3) “Almost without exception, all cultic belief systems manifest a type of institutional dogmatism and a pronounced intolerance for any position but their own…”

    4) “In any analysis of the belief systems of cults is the factor of isolation.”

    Reply
  12. avatar

    lumpy

    I think wearing Rivers is less cutting edge and more about cutting costs. What’s to bet that all of those leaders who wear Rivers live in proximity to a Rivers Clearance Store?!
    As long as you tithe the money you save.

    http://www.rivers.com.au/Online_shop.htm

    By the way Rob, Can I have all those shirts that don’t fit you any more?

    Reply
  13. avatar

    Alen

    @Steve Warren, Rivers shirts? Am I missing some kind of cultural trend? :)

    @Al, I remember a sermon on David and how he wouldn’t touch Saul, the direct application being not to touch God’s current anointed man i.e the Pastor. I am weirded out that it is a common enough term for others to know :|

    @Apo, I remember reading that book! :D It kinda freaked me out though :|

    Reply
  14. avatar

    RoSeZ

    Alen, I’ve heard too many messages to count on “Touch not God’s anointed.” I actually thought it was kinda commonplace. Still weird, though. =)

    Reply
  15. avatar

    Steven Mock

    Well, I’ve been waiting all day to weigh in on this one. I, too, grew up hearing preachers rant and rave about “touching the Lord’s anointed.” I specifically remember this in the context of Korah vs. Moses (see Numbers 16). The preachers would declare this passage with such passion, that as a young kid, I was sure the ground was going to open up right then and there and swallow up whoever was causing the preacher so much grief. But it never did. As a kid I was relieved. Now after years of reflection I’ve concluded one of two options must be true: 1) either no one was “touching” God’s anointed or 2) maybe they weren’t really “God’s anointed.” I’ll let you decide. I know which one I’ve concluded.

    Reply
  16. avatar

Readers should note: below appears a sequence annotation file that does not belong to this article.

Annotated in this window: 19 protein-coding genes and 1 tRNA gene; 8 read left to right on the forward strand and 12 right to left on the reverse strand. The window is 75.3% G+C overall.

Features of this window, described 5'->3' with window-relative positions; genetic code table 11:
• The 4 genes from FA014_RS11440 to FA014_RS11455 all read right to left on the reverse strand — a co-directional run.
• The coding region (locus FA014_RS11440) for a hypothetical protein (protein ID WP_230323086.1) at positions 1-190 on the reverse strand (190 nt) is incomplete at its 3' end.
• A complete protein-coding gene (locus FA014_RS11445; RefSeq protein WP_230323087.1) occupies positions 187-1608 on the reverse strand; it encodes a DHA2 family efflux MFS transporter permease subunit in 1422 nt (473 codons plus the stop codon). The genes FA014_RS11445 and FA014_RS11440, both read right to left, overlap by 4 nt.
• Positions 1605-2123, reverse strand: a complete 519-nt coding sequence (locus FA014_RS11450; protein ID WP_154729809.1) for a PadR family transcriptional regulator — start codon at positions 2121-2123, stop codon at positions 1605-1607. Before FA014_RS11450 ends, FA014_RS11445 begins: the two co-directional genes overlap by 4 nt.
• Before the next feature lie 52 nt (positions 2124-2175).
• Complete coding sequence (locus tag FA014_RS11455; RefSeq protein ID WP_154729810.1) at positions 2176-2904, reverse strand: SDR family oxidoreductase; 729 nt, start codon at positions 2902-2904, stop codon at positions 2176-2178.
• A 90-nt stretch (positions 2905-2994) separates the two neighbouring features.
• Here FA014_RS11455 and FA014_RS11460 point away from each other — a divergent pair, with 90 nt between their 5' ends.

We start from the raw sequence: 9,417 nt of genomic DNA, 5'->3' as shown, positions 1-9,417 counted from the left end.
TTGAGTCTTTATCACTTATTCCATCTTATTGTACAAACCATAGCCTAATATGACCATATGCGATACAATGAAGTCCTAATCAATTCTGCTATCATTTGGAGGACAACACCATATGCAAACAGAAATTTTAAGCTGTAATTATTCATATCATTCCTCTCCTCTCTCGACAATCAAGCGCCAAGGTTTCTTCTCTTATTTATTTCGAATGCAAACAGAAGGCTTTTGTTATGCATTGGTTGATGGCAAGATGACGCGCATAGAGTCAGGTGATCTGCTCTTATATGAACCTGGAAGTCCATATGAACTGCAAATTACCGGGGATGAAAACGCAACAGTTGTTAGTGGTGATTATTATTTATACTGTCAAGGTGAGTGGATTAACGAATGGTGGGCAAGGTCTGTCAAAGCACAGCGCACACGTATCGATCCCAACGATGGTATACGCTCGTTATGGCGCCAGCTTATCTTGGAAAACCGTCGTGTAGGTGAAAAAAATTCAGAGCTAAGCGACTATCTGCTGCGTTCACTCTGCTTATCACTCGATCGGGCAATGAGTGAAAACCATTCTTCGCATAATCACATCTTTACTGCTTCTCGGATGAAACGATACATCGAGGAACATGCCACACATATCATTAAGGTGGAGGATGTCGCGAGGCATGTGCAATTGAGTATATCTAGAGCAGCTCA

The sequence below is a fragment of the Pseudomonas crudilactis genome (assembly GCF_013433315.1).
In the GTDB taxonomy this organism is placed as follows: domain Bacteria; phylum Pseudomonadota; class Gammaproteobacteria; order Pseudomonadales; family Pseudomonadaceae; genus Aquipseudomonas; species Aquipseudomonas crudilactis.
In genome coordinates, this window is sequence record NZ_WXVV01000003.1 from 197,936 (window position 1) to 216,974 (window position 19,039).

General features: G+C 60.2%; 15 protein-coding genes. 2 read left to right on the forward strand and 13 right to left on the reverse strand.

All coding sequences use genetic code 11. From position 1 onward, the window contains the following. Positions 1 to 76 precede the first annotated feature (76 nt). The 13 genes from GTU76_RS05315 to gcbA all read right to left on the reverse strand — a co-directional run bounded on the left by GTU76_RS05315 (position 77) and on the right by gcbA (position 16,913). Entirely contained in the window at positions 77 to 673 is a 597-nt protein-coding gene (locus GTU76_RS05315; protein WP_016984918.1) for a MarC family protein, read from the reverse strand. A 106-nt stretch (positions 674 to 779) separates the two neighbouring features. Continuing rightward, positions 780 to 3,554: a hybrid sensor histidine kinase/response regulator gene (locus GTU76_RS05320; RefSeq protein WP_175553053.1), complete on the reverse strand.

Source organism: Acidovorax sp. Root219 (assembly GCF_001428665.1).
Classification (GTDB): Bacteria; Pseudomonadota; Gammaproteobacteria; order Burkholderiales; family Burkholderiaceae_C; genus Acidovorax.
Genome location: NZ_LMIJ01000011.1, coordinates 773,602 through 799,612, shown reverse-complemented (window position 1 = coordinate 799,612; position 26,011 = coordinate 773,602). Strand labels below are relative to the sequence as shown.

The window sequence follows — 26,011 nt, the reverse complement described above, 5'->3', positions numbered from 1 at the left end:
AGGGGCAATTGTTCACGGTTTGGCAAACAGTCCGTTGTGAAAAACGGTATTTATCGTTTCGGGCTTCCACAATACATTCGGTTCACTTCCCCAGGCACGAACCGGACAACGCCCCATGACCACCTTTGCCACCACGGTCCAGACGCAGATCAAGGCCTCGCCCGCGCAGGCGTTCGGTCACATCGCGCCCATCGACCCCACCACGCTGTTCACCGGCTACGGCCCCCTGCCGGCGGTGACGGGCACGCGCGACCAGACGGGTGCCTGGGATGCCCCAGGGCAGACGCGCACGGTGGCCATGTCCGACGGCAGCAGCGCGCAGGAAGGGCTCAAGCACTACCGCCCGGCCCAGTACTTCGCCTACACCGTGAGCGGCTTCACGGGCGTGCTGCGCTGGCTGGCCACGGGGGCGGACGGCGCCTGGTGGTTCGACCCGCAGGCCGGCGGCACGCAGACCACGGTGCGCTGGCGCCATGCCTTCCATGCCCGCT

Robert Apps

    The Lord’s anointed has just posted:)

    Reply
  17. avatar

    lumpy

    Is this a post Pastor post? Was Steven Mock’s a first Pastor post?
    If we are referring to the incident in the cave with Saul and David, then the context of “touch not etc etc”, could I think mean, “Don’t do him any harm while he’s on the toilet”

    Reply
  18. avatar

    nanabelle

    The original post did seem like it was aimed at groups closer to home than JW’s. I agree you’ll be able to find fault in every church and some will be more devastating than others. That’s why we need to know our Bibles, and our God, so we’ll know what to cast off and what to keep.

    My concern is that we not focus on the negative, and “curse the darkness”, but that we “shine a light in the darkness”, and offer God’s positive solutions, showing the fruit of the Spirit in our reactions and lives. A deep love for God and His ways will be contagious and reach the world around us. CHOOSE, in God’s strength, to not let anything steal your joy. Anything.

    Reply
  19. avatar

    Steve Warren

    It seems to me that very few men in the Bible claimed to be The Lords Anointed with the exception of a few such as David and Jesus, and they never used the words of ‘touch not the Lords anointed’ in respect of criticism or attack on themselves. The ones we hear of who use this phrase when they are challenged or criticised would seem to bear the hallmark of self appointed rather than God anointed men.

    Reply
  20. avatar

    Robert Apps

    David, I have three pairs of trousers now way too big, but can’t afford to ship them to Pormpurraaw, can you collect them?

    Reply
  21. avatar

    Rebecca Davis

    Jason, I’m reading here now seven years later because of your 60 Minutes appearance. I found this page of yours particularly interesting in light of your own excommunication from your brother’s independent Baptist church. You might like to see the “9 Marks” some others have offered, several of which are very similar to yours. Thank you for your good work. http://thewartburgwatch.com/2013/07/11/nine-marks-of-an-abusive-church-2/

    Reply
    1. avatar

      Jason Harris

      Thanks for stopping by Rebecca. I appreciate you posting the link as well. That’s a good list of things to watch out for.

      Grace to you.

  22. avatar

    Robert

    Most of the points you mention, and especially framed in the the way they were, look like obvious red flags to truth seekers. I’d be interested to see some scriptures backing up each of your points.

    As I read it I thought “I think he’s talking about Jehovah’s Witnesses”. Not because I think this describes them, but it describes the caricature that some churches paint of them.

    And as I read the comments it turns out I was right.

    So I agree that some of your points are indicators of a bad church, but in all cases an individual or an organisation should have the right to explain the scriptural basis for their ‘style’, if they have such a basis, and let the hearer decide.

    You wouldn’t want a person to turn away from a legitimate church because they read your your byte sized list without considering the complex issues behind them, would you?

    Man

    Thanks

    Reply
    1. avatar

      Robert

      (Don’t know how “Man” crept into the signature. Apologies.)

  23. avatar

    Robert

    And, incidentally, I’m not asking for a debate, I really was just commenting on your post.

    Reply

Leave a Reply

Your email address will not be published. Required fields are marked *

Copyright © 2005-2016 by InFocus. Powered by WordPress. Effective News theme by Themelions Team.